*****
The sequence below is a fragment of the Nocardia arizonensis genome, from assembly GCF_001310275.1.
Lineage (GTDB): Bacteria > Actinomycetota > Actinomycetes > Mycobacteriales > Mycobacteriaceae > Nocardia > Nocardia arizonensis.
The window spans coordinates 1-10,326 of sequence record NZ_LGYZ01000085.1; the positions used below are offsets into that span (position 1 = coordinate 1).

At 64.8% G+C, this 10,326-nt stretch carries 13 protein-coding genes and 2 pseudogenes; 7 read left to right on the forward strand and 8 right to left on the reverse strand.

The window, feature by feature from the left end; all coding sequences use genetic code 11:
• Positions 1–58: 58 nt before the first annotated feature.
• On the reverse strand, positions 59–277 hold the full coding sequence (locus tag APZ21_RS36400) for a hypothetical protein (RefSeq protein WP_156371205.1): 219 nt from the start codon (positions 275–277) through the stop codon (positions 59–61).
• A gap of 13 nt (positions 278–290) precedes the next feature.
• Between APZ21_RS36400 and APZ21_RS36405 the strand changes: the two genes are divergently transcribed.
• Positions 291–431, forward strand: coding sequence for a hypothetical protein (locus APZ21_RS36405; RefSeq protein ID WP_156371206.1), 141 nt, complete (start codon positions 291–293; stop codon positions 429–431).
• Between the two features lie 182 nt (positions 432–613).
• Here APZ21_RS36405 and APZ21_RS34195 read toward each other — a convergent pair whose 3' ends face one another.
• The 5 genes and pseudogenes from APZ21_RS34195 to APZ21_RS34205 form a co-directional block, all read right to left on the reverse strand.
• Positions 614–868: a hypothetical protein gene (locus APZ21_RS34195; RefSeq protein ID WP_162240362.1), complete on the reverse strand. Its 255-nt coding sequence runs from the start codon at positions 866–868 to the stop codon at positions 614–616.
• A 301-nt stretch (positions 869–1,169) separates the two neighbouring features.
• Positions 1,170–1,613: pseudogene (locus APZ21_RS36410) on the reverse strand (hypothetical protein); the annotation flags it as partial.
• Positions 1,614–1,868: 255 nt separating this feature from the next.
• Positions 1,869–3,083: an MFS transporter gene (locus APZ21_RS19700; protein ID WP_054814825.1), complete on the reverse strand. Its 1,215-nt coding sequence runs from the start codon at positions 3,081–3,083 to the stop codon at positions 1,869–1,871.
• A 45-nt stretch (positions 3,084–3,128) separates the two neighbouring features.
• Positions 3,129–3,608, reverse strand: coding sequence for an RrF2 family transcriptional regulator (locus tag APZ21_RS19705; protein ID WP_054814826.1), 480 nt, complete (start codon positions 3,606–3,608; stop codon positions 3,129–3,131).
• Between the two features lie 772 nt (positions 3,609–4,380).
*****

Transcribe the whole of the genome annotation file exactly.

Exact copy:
The sequence below is a fragment of the Nocardia arizonensis genome, from assembly GCF_001310275.1.
Lineage (GTDB): Bacteria > Actinomycetota > Actinomycetes > Mycobacteriales > Mycobacteriaceae > Nocardia > Nocardia arizonensis.
The window spans coordinates 1-10,326 of sequence record NZ_LGYZ01000085.1; the positions used below are offsets into that span (position 1 = coordinate 1).

At 64.8% G+C, this 10,326-nt stretch carries 13 protein-coding genes and 2 pseudogenes; 7 read left to right on the forward strand and 8 right to left on the reverse strand.

The window, feature by feature from the left end; all coding sequences use genetic code 11:
• Positions 1–58: 58 nt before the first annotated feature.
• On the reverse strand, positions 59–277 hold the full coding sequence (locus tag APZ21_RS36400) for a hypothetical protein (RefSeq protein WP_156371205.1): 219 nt from the start codon (positions 275–277) through the stop codon (positions 59–61).
• A gap of 13 nt (positions 278–290) precedes the next feature.
• Between APZ21_RS36400 and APZ21_RS36405 the strand changes: the two genes are divergently transcribed.
• Positions 291–431, forward strand: coding sequence for a hypothetical protein (locus APZ21_RS36405; RefSeq protein ID WP_156371206.1), 141 nt, complete (start codon positions 291–293; stop codon positions 429–431).
• Between the two features lie 182 nt (positions 432–613).
• Here APZ21_RS36405 and APZ21_RS34195 read toward each other — a convergent pair whose 3' ends face one another.
• The 5 genes and pseudogenes from APZ21_RS34195 to APZ21_RS34205 form a co-directional block, all read right to left on the reverse strand.
• Positions 614–868: a hypothetical protein gene (locus APZ21_RS34195; RefSeq protein ID WP_162240362.1), complete on the reverse strand. Its 255-nt coding sequence runs from the start codon at positions 866–868 to the stop codon at positions 614–616.
• A 301-nt stretch (positions 869–1,169) separates the two neighbouring features.
• Positions 1,170–1,613: pseudogene (locus APZ21_RS36410) on the reverse strand (hypothetical protein); the annotation flags it as partial.
• Positions 1,614–1,868: 255 nt separating this feature from the next.
• Positions 1,869–3,083: an MFS transporter gene (locus APZ21_RS19700; protein ID WP_054814825.1), complete on the reverse strand. Its 1,215-nt coding sequence runs from the start codon at positions 3,081–3,083 to the stop codon at positions 1,869–1,871.
• A 45-nt stretch (positions 3,084–3,128) separates the two neighbouring features.
• Positions 3,129–3,608, reverse strand: coding sequence for an RrF2 family transcriptional regulator (locus tag APZ21_RS19705; protein ID WP_054814826.1), 480 nt, complete (start codon positions 3,606–3,608; stop codon positions 3,129–3,131).
• Between the two features lie 772 nt (positions 3,609–4,380).